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Tabitha L. Frank’s Journey with Endosalpingiosis: A Story of Hope

Written by Anirudh Koneru

Being a mother can be hard. From the very start, it is an exhausting and difficult process that can involve many complications and health risks. Most first-time mothers have to deal with a lot, between all the extra care they have to take and also the fear that something could happen to their child.

However for Tabitha, it was all the more difficult as she lives with endosalpingiosis: a rare reproductive disorder that often renders patients infertile. At times even the people who loved her most could not understand what she was going through. But despite it all, she has emerged victorious, a champion of change for other women fighting the same battles, and with her miracle son for whom she is extremely grateful for.  

The Journey Begins

Tabitha L Frank had always wanted to be a mother. For 15 years, she tried having a child, but every time she got pregnant, she suffered a miscarriage. Back then, she had no idea that there could be any reason for this other than mere chance. But everything changed for her when she got pregnant for the final time in 2013. 

Up until that point, Tabitha was quite an ordinary person, with no reason to suspect that anything was amiss with her health. Born and raised in Madison, Wisconsin, Tabitha now lives in Danville, Wisconsin. After a total of 10 miscarriages, Tabitha had all but given up hope that she could ever carry a child of her own. Her luck took a turn for the better though, when she finally carried a child to term in 2013. Her son was born that December, a true miracle and blessing for Tabitha.

Complications

Unfortunately, Tabitha began experiencing severe complications after giving birth. Her physicians monitored her closely, but were bewildered by her symptoms. In February of 2014, she underwent surgery as her doctors attempted to understand the cause of her complications. They came back with tissue samples from her uterus and fallopian tubes which were sent off for lab work. When the results came back, the doctors told Tabitha that they believed the cause of her problems was endometriosis, a condition in which the endometrial lining of the uterus forms abnormally outside this organ, and instead forms in various places on the surfaces of other organs, usually in the abdominal pelvic cavities. However, in order to confirm this diagnosis, her doctors reached out to various medical research universities throughout the United States, as they themselves were quite perplexed by Tabitha’s case. 

A Diagnosis

Finally, after months of confusion and frustration, Tabitha received a diagnosis: a condition known as endosalpingiosis. This condition is quite similar to endometriosis, but there are a few key differences and it is important to note that they are not the same. Specifically, endometriosis involves tissue from inside the uterus, while endosalpingiosis involves tissue from inside the fallopian tubes. The location of this endosalpingeal tissue also varies; while endometrial tissue in endometriosis is usually restricted to the abdominopelvic cavity, endosalpingeal tissue in endosalpingiosis patients has been known to cause blood clots and hemorrhages in the lungs and even the brain. For more information, read our article on endosalpingiosis (Click HERE).

The diagnosis was a big relief for Tabitha. Finally, she knew why she was in so much pain following the birth of her son. But there was still a lot that she didn’t know about her condition, and in fact, even her doctor knew very little. “My doctor handed me a piece of paper he found online, and said here you go. I don’t know about this disease, he goes, and I’m not really willing to learn about it, so good luck. And [he] walks out of his office.”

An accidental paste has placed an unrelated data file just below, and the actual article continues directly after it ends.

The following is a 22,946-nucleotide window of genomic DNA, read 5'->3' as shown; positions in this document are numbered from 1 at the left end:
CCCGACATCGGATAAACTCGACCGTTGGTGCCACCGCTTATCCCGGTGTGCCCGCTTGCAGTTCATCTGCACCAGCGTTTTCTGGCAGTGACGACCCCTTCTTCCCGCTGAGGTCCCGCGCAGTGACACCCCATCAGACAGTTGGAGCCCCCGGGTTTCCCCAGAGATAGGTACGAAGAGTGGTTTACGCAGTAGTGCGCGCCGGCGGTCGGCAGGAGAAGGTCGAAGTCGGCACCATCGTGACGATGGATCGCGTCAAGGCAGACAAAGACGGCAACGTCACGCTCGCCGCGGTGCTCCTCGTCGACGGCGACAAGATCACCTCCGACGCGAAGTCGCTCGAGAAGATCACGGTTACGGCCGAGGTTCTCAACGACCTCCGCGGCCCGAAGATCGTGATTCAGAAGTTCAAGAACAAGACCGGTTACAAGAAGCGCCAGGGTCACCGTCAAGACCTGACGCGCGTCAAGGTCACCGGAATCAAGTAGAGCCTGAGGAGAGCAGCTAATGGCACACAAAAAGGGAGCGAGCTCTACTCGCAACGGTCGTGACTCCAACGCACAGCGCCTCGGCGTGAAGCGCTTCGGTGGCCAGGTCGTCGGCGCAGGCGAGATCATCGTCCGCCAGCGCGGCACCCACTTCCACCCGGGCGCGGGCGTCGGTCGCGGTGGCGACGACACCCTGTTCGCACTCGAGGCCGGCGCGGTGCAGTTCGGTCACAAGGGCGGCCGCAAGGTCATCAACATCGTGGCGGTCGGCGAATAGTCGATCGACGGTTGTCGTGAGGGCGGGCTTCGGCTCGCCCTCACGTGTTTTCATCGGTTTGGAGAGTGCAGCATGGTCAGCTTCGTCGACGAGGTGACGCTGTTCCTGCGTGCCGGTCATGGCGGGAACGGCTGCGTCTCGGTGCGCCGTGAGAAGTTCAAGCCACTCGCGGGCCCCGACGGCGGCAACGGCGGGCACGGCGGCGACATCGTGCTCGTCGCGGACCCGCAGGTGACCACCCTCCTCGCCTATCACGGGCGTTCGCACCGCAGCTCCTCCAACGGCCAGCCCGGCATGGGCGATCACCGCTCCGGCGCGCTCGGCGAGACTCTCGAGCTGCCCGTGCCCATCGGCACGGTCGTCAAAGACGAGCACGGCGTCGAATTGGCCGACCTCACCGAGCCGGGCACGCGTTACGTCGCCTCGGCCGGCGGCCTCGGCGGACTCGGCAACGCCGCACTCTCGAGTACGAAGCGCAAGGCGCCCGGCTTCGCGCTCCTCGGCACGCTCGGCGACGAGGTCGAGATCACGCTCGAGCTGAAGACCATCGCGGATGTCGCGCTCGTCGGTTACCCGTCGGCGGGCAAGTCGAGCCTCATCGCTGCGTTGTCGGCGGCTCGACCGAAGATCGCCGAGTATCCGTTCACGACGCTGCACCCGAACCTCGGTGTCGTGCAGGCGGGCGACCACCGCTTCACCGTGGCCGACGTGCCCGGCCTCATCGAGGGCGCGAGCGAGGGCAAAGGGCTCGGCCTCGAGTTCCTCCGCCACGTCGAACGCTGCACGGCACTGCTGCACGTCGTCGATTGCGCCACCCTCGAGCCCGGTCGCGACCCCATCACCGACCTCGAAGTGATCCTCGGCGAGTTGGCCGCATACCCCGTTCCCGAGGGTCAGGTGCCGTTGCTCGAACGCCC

Acceptance

Initially, Tabitha and her family were shocked. The name of her disease meant next to nothing to her or her family, and they had never heard of such a disease even existing. Overall, there was a lot of confusion and worry; the situation seemed surreal.

For a long time, her family was in denial. Though they tried to support her through her struggles, they simply could not wrap their heads around the fact that Tabitha had such a rare disease. Slowly, though, her family started coming around and supporting her through her struggles.

Sadly, Tabitha’s struggles had only begun with her diagnosis. As a result of her pregnancy, her endosalpingiosis had worsened considerably, and she had to undergo surgery nine times as the surgeons attempted to remove the tissue that was causing her so much pain. As a result of medical errors, though, her fallopian tubes were tied and her kidneys had to be removed. It seemed as though things were looking down for Tabitha.

After this, her recovery was slow. There were days during which her condition became unbearable, forcing her to cancel any plans she had made. Communicating with her family through her pain was sometimes impossible, and she could do nothing but stay in bed all day. But slowly, she began to recover. Her condition has improved remarkably over the course of the past few years, leaving her in a much better place than before. 

Taking Action

After years of confusion, fear, pain, and acceptance, Tabitha had become quite experienced with navigating her illness as well as the situation with her healthcare providers. She recognized, though, that like her, there were many others who were starting out on this journey fearfully, unknowingly, and on their own. Understanding the significance that support and understanding can provide, Tabitha decided to take action and help change the way that women with endosalpingiosis had to lead their lives.